Kristin Butler Just What’s Needed
At High School, Crankshaw Predicts
By JIM KEVLIN • Special to www.AllOTSEGO.com
COOPERSTOWN – In second grade, Kristin Butler already knew what she wanted to do.
“I wanted to be just like Mrs. Kiser,” the new CCS junior-senior high school principal said in an interview this afternoon. Deborah Kiser “was one of the kindest, most compassionate people I’ve ever known.”
Butler, CCS ’99, a SUNY Geneseo graduate, fifth-grade teacher locally and, for the past year, director of curriculum & development, will take the helm of the 444-student academy on Linden Avenue on July 1, succeeding interim principal Jim Brophy. Her appointment was announced on Tuesday.
“We’re 100 percent thrilled that Kristin is going to be leading at the junior-senior high school level,” said her boss, Superintendent of Schools Bill Crankshaw. “We are looking forward to great improvement, and great success for her in that that role.”
After Principal Donna Lucy resigned last year, the school board launched a nationwide search, “highly concentrated on New York State,” he said, but they were unenthusiastic about the outcome.
Given his and the school board’s current focus on “instructional leadership,” Crankshaw then posed the idea to Butler, and “it really appealed to her,” he said.
“She’s child-centered, she cares about the staff, she has connections in the school and the community,” the superintendent said, adding, “I think what we need at this time is less of the unknown and more of the known.”
The two-month overlap with Brophy will help ensure a smooth transition, he said. The new principal is already moving from the elementary school to the high school.
Born downstate, she came to Cooperstown at age 3 with parents Bruce and Lorna, who both joined Bassett Hospital. Her father was human resources vice president when he succumbed to cancer in 2012 at age 52; her mother is still a physical therapist there. A younger brother, Brett, is a project manager in San Diego.
Her happy disposition, she believes, came from growing up in an “intact family unit. We cared about one another, spent time together, had dinner together.” Her parents “set expectations and set limits.” (Her in-laws, she said, created a similar atmosphere for her husband.)
At Cooperstown High School, Butler got her first taste of leadership, as volleyball team captain, by participating in teacher Wayne Weir’s ACT (Assisting The County Together), and by getting specific training at RYLA, the Rotary Youth Leadership Awards conference.
As captain the CCS’ Science Olympiad team, she had to live up to adviser (and math teacher) Thomas Good’s expectations; he gave her as much responsibility as he thought she could handle.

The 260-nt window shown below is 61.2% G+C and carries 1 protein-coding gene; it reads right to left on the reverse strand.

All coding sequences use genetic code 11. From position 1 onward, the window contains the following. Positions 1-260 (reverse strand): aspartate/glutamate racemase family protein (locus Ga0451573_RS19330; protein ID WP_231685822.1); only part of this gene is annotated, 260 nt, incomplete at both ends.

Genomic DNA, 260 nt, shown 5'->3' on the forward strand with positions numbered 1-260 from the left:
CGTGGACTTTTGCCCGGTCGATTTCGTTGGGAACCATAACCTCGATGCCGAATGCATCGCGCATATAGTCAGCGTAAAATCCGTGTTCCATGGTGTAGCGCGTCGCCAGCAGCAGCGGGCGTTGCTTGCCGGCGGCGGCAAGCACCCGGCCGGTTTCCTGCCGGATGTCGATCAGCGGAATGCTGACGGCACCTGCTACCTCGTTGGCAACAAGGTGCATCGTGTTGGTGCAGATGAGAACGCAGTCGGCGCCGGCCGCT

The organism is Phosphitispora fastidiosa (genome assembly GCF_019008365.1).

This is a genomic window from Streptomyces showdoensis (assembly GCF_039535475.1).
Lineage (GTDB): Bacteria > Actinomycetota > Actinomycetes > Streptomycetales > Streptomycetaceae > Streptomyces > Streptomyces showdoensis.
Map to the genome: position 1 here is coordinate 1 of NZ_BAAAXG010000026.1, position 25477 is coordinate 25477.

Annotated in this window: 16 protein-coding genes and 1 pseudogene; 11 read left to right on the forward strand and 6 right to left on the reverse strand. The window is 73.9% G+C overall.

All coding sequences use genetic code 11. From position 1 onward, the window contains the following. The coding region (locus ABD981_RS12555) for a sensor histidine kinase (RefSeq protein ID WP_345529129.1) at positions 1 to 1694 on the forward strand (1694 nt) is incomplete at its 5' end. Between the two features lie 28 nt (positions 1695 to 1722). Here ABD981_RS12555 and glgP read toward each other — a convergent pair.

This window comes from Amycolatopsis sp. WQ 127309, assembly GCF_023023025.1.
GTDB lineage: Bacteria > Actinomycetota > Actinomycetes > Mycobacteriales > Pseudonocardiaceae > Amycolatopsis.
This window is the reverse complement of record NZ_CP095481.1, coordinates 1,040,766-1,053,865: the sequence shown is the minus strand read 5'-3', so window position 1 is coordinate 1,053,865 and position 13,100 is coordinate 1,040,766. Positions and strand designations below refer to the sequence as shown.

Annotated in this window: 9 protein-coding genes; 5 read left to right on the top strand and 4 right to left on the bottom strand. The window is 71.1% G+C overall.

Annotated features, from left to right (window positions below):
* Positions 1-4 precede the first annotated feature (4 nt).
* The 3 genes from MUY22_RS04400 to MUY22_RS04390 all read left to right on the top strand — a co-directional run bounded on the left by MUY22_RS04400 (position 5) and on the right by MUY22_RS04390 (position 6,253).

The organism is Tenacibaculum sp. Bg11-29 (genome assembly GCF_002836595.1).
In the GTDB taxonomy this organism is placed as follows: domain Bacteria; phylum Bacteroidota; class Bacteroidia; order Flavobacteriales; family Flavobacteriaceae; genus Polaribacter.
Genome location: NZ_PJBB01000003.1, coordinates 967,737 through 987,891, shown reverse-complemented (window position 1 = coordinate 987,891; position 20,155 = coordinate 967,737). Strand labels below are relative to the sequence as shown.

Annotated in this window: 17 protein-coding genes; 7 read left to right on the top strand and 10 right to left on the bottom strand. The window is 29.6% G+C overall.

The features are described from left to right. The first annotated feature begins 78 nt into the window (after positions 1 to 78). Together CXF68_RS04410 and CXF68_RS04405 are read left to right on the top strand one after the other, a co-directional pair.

Among other things, young Kristin learned how to make hotel reservations and worked out the busing logistics to competition at West Point. She also had to assess the relative strengths of her 13-14 teammates, and pair them up to optimize their performance.
Graduating in 1999, she attended SUNY Geneseo, where she knew the strengths of the curriculum played to her ambitions. She graduating with a double-major, in elementary education and special ed. (Since, she earned her master’s in educational administration online from Jones International University in Colorado.)
Graduating from Geneseo, she was off to Virginia’s Henrico County, near Richmond, where Dan Butler – the two had known each other since age 11, and had been dating since their junior year at CCS – was working. She joined the countywide school district, teaching fifth grade.
Planning a family of their own, the Butlers soon returned to Cooperstown area “to be near our families.” She joined Cooperstown Elementary, teaching fifth grade all but one year.
The couple now has three children, a daughter, 11, and two sons, 8 and 2. And that helps her on the job, she said: “Being a parent gives you more perspective as a teacher and administrator. It helps you understand where people are coming from.”
Being promoted within the district, she is known to the teachers she will lead, and she knows them – as “wonderful team players. They work together for the good of their students.”
The first year, “I don’t want to change a lot of things,” she said, but asked about situations she might want to address, she quickly mentioned two.
One, “chronic absenteeism.” What are the social and emotional obstacles that can be overcome so all students “want to be here,” she asked. “To be successful in the outcomes, they have to be here.”
Two, substance abuse – vaping, she said, is the front-of-burner challenge right now. “We want to make sure students are well, and are making good choices,” she said.
Over two years, Crankshaw, who’s had the opportunity to appoint his own transportation director, director of facilities, athletic director, plus Brophy and Butler in the jobs they are now leaving, said, “I hesitate to say rock star – but the team we have in place is going to move CCS forward to high degrees of success.”
“I’m excited for students, I’m excited for families” and the new principal – he called her “a dynamo” – is going to have “great success in that role,” he said.